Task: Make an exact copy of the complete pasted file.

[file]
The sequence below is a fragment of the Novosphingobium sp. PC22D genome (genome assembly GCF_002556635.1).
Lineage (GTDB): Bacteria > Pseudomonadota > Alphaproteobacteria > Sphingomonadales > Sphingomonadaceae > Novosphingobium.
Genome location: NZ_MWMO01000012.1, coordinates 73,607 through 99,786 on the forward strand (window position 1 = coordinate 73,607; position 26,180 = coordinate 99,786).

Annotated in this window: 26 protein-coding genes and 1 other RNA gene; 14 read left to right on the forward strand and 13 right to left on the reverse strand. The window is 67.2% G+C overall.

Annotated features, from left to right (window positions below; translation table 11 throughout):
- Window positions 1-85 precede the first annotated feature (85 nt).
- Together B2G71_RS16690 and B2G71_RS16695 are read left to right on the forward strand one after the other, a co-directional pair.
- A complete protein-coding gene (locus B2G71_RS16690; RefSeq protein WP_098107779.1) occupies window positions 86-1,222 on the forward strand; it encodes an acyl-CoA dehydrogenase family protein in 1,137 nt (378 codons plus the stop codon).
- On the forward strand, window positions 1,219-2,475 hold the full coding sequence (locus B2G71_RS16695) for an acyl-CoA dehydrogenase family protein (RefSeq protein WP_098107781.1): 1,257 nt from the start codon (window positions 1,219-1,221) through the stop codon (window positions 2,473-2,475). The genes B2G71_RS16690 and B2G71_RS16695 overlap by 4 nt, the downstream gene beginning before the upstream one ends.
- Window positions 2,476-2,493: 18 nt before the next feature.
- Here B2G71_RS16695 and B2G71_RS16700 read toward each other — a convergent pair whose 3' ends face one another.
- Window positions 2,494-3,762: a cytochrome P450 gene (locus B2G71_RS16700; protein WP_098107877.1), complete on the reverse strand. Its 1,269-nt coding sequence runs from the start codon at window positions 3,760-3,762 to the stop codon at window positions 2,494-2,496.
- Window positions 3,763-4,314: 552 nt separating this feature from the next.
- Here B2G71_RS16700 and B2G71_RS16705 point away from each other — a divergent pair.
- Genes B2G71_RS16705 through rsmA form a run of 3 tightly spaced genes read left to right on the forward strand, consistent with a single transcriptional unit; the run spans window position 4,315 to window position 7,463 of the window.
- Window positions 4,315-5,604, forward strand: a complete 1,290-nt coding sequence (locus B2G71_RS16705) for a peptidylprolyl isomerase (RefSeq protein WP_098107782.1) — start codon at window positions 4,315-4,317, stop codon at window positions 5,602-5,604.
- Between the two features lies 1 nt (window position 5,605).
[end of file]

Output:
The sequence below is a fragment of the Novosphingobium sp. PC22D genome (genome assembly GCF_002556635.1).
Lineage (GTDB): Bacteria > Pseudomonadota > Alphaproteobacteria > Sphingomonadales > Sphingomonadaceae > Novosphingobium.
Genome location: NZ_MWMO01000012.1, coordinates 73,607 through 99,786 on the forward strand (window position 1 = coordinate 73,607; position 26,180 = coordinate 99,786).

Annotated in this window: 26 protein-coding genes and 1 other RNA gene; 14 read left to right on the forward strand and 13 right to left on the reverse strand. The window is 67.2% G+C overall.

Annotated features, from left to right (window positions below; translation table 11 throughout):
- Window positions 1-85 precede the first annotated feature (85 nt).
- Together B2G71_RS16690 and B2G71_RS16695 are read left to right on the forward strand one after the other, a co-directional pair.
- A complete protein-coding gene (locus B2G71_RS16690; RefSeq protein WP_098107779.1) occupies window positions 86-1,222 on the forward strand; it encodes an acyl-CoA dehydrogenase family protein in 1,137 nt (378 codons plus the stop codon).
- On the forward strand, window positions 1,219-2,475 hold the full coding sequence (locus B2G71_RS16695) for an acyl-CoA dehydrogenase family protein (RefSeq protein WP_098107781.1): 1,257 nt from the start codon (window positions 1,219-1,221) through the stop codon (window positions 2,473-2,475). The genes B2G71_RS16690 and B2G71_RS16695 overlap by 4 nt, the downstream gene beginning before the upstream one ends.
- Window positions 2,476-2,493: 18 nt before the next feature.
- Here B2G71_RS16695 and B2G71_RS16700 read toward each other — a convergent pair whose 3' ends face one another.
- Window positions 2,494-3,762: a cytochrome P450 gene (locus B2G71_RS16700; protein WP_098107877.1), complete on the reverse strand. Its 1,269-nt coding sequence runs from the start codon at window positions 3,760-3,762 to the stop codon at window positions 2,494-2,496.
- Window positions 3,763-4,314: 552 nt separating this feature from the next.
- Here B2G71_RS16700 and B2G71_RS16705 point away from each other — a divergent pair.
- Genes B2G71_RS16705 through rsmA form a run of 3 tightly spaced genes read left to right on the forward strand, consistent with a single transcriptional unit; the run spans window position 4,315 to window position 7,463 of the window.
- Window positions 4,315-5,604, forward strand: a complete 1,290-nt coding sequence (locus B2G71_RS16705) for a peptidylprolyl isomerase (RefSeq protein WP_098107782.1) — start codon at window positions 4,315-4,317, stop codon at window positions 5,602-5,604.
- Between the two features lies 1 nt (window position 5,605).